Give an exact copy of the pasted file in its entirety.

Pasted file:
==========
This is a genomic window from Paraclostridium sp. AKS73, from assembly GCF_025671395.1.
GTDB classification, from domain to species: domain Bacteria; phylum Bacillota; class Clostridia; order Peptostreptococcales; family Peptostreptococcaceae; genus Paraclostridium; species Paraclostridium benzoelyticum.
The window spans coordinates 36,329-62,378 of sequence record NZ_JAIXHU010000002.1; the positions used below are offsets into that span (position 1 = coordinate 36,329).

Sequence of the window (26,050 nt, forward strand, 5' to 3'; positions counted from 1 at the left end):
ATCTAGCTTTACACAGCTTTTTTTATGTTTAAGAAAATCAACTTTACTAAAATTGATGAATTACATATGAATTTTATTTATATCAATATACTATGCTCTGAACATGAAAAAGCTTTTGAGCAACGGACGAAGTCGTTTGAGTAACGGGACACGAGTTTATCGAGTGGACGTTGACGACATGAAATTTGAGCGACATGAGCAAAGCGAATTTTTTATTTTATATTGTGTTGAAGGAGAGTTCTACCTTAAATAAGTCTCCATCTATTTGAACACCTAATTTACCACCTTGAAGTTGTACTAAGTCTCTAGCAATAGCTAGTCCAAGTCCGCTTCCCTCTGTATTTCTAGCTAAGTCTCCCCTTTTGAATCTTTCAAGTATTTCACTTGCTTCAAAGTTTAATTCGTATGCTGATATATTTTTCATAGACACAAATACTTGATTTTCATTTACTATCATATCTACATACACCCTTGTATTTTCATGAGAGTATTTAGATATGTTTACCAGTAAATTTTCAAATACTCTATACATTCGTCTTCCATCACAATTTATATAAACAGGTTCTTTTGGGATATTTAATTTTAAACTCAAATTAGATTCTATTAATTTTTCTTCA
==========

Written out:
This is a genomic window from Paraclostridium sp. AKS73, from assembly GCF_025671395.1.
GTDB classification, from domain to species: domain Bacteria; phylum Bacillota; class Clostridia; order Peptostreptococcales; family Peptostreptococcaceae; genus Paraclostridium; species Paraclostridium benzoelyticum.
The window spans coordinates 36,329-62,378 of sequence record NZ_JAIXHU010000002.1; the positions used below are offsets into that span (position 1 = coordinate 36,329).

Sequence of the window (26,050 nt, forward strand, 5' to 3'; positions counted from 1 at the left end):
ATCTAGCTTTACACAGCTTTTTTTATGTTTAAGAAAATCAACTTTACTAAAATTGATGAATTACATATGAATTTTATTTATATCAATATACTATGCTCTGAACATGAAAAAGCTTTTGAGCAACGGACGAAGTCGTTTGAGTAACGGGACACGAGTTTATCGAGTGGACGTTGACGACATGAAATTTGAGCGACATGAGCAAAGCGAATTTTTTATTTTATATTGTGTTGAAGGAGAGTTCTACCTTAAATAAGTCTCCATCTATTTGAACACCTAATTTACCACCTTGAAGTTGTACTAAGTCTCTAGCAATAGCTAGTCCAAGTCCGCTTCCCTCTGTATTTCTAGCTAAGTCTCCCCTTTTGAATCTTTCAAGTATTTCACTTGCTTCAAAGTTTAATTCGTATGCTGATATATTTTTCATAGACACAAATACTTGATTTTCATTTACTATCATATCTACATACACCCTTGTATTTTCATGAGAGTATTTAGATATGTTTACCAGTAAATTTTCAAATACTCTATACATTCGTCTTCCATCACAATTTATATAAACAGGTTCTTTTGGGATATTTAATTTTAAACTCAAATTAGATTCTATTAATTTTTCTTCA